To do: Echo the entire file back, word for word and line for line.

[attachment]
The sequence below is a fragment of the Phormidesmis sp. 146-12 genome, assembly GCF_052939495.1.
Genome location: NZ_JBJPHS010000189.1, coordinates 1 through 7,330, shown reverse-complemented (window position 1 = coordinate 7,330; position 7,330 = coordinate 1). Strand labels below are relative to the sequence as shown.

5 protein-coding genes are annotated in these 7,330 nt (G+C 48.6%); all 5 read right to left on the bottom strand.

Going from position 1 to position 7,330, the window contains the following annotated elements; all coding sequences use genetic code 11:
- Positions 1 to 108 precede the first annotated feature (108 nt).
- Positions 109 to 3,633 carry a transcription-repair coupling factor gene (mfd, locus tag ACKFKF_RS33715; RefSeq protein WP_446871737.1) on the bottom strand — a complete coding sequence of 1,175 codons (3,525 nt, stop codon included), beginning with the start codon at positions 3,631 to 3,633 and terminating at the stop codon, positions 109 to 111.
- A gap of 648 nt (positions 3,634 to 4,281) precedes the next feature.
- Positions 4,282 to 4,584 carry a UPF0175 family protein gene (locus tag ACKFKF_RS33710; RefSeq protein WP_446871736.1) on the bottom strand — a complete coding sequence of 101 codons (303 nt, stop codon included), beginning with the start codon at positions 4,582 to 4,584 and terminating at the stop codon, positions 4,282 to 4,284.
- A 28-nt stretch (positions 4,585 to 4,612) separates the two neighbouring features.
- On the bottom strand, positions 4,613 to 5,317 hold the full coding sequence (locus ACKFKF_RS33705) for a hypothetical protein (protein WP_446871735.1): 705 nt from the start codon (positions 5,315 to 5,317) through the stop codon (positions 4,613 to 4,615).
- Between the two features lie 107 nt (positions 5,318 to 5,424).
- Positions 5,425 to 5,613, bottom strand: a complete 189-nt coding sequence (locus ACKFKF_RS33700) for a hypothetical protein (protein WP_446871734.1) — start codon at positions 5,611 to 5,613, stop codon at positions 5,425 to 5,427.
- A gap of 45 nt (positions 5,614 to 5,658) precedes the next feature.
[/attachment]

The sequence below is a fragment of the Phormidesmis sp. 146-12 genome, assembly GCF_052939495.1.
Genome location: NZ_JBJPHS010000189.1, coordinates 1 through 7,330, shown reverse-complemented (window position 1 = coordinate 7,330; position 7,330 = coordinate 1). Strand labels below are relative to the sequence as shown.

5 protein-coding genes are annotated in these 7,330 nt (G+C 48.6%); all 5 read right to left on the bottom strand.

Going from position 1 to position 7,330, the window contains the following annotated elements; all coding sequences use genetic code 11:
- Positions 1 to 108 precede the first annotated feature (108 nt).
- Positions 109 to 3,633 carry a transcription-repair coupling factor gene (mfd, locus tag ACKFKF_RS33715; RefSeq protein WP_446871737.1) on the bottom strand — a complete coding sequence of 1,175 codons (3,525 nt, stop codon included), beginning with the start codon at positions 3,631 to 3,633 and terminating at the stop codon, positions 109 to 111.
- A gap of 648 nt (positions 3,634 to 4,281) precedes the next feature.
- Positions 4,282 to 4,584 carry a UPF0175 family protein gene (locus tag ACKFKF_RS33710; RefSeq protein WP_446871736.1) on the bottom strand — a complete coding sequence of 101 codons (303 nt, stop codon included), beginning with the start codon at positions 4,582 to 4,584 and terminating at the stop codon, positions 4,282 to 4,284.
- A 28-nt stretch (positions 4,585 to 4,612) separates the two neighbouring features.
- On the bottom strand, positions 4,613 to 5,317 hold the full coding sequence (locus ACKFKF_RS33705) for a hypothetical protein (protein WP_446871735.1): 705 nt from the start codon (positions 5,315 to 5,317) through the stop codon (positions 4,613 to 4,615).
- Between the two features lie 107 nt (positions 5,318 to 5,424).
- Positions 5,425 to 5,613, bottom strand: a complete 189-nt coding sequence (locus ACKFKF_RS33700) for a hypothetical protein (protein WP_446871734.1) — start codon at positions 5,611 to 5,613, stop codon at positions 5,425 to 5,427.
- A gap of 45 nt (positions 5,614 to 5,658) precedes the next feature.